4 Canadian sports riots
Macleans.ca excerpt: The Book of Lists
DAVID WALLECHINSY, AMY WALLACE, IRA BASEN, and JANE FARROW | Dec 27, 2005
1. The Christie Pits Riots(1933)
Sometimes sports serves as a pretext for anger that is actually directed elsewhere. For example, some historians believe the Rocket Richard riot(see below)was not really about Richard's suspension, but about long-simmering French-Canadian anger over Anglo domination. Similarly, the riot that erupted after a softball game at Toronto's Christie Pits on August 16, 1933, wasn't really about anything that happened on the field that night. All summer, gangs of young Nazi sympathizers had been harassing Jews in the city's parks and beaches, and Jewish groups were determined to fight back.
It all came to a head during a game between two neighbourhood teams, St. Peter's and Harbord Playground. Thousands of people had gathered in the park that evening. Most were more interested in what was happening in the stands than in what was happening on the field. Skirmishes broke out between the Nazi "Pit Gang" and the Jewish "Spadina Avenue Gang" while the game was still in progress, but the real fighting began after the final out. Nazi sympathizers unfurled a blanket with a swastika painted on it, and the Jewish gangs were determined to tear it down. Hundreds of combatants battled for hours in the midtown neighbourhood. Police were slow to arrive. Only five people were arrested, and it was 2:30 in the morning before the fighting finally ended. Oh yes, St. Peter's won the game 5-4.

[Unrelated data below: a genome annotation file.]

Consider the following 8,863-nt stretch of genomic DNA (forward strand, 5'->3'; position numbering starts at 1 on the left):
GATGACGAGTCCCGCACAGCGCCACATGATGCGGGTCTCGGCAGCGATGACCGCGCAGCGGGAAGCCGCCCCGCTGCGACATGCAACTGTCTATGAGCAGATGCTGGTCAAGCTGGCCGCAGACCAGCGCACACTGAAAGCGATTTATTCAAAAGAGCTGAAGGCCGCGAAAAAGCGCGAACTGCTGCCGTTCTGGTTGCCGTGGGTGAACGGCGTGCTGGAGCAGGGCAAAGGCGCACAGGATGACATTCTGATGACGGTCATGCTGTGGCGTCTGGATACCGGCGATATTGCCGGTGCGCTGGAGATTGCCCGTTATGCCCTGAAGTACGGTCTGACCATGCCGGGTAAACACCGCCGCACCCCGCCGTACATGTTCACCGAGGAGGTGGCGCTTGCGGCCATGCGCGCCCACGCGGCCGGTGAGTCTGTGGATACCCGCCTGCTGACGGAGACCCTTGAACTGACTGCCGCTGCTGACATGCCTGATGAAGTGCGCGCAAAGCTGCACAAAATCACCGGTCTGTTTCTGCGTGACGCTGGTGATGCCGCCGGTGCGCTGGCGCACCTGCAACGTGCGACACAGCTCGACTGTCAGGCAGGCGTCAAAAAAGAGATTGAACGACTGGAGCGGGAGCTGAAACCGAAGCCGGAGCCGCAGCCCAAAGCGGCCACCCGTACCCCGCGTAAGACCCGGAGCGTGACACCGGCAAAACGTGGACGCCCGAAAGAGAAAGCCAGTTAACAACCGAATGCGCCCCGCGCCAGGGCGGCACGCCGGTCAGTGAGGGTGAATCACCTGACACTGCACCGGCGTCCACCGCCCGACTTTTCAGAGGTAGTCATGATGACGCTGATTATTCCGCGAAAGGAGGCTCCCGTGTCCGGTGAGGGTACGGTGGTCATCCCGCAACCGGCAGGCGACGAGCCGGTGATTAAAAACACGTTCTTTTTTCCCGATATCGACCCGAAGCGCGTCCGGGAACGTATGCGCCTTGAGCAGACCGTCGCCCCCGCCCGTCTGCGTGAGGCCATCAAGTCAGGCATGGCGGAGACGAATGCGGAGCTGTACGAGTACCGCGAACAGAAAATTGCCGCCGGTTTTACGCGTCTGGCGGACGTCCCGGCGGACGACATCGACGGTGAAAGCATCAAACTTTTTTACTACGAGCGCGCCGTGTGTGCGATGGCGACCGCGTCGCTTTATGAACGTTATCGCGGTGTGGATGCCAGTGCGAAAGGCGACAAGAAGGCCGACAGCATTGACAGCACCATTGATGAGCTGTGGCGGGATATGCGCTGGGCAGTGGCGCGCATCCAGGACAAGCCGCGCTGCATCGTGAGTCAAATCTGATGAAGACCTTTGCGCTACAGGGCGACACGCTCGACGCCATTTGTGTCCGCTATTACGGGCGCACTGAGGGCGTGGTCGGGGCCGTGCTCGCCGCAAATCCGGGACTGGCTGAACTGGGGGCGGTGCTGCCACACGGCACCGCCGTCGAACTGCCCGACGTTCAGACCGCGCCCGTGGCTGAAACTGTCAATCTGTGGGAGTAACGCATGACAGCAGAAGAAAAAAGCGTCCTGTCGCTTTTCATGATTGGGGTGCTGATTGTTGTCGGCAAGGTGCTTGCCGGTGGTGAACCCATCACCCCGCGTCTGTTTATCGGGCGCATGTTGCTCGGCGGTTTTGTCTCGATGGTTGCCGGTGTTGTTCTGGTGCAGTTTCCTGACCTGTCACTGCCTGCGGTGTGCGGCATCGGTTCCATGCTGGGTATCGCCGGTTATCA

2. The Rocket Richard Riot(1955)
One of the most famous riots in Canadian sports history was precipitated by a violent incident in Boston on March 13, 1955. During a game between the Bruins and the Canadiens, Maurice "Rocket" Richard smashed three hockey sticks over the back and head of Bruins defenceman Hal Laycoe in retaliation for an earlier incident in which Laycoe had given Richard a cut to the head that required eight stitches. Then Richard punched linesman Cliff Thompson in the face. League president Clarence Campbell suspended the Rocket for the rest of the season and the playoffs.
Four days later, against the advice of League officials and police, Campbell showed up at the Canadiens' first home game since the suspension. He came in late, with his young girlfriend on his arm. His appearance sent the crowd into a fury. They threw tomatoes, eggs, shoes and bottles. One fan managed to slip by security and punch the League president. At the end of the first period, someone threw a smoke bomb in the Forum, which resulted in fans streaming out onto Ste-Catherine Street, where they joined up with hundreds of protestors who were gathered in front of the building. The crowd smashed windows, threw bricks and set fires. The riot lasted for seven hours. By the time it ended, 12 police officers and 25 civilians were injured, and 70 people had been arrested.
3. The Montreal Stanley Cup Riot(1993)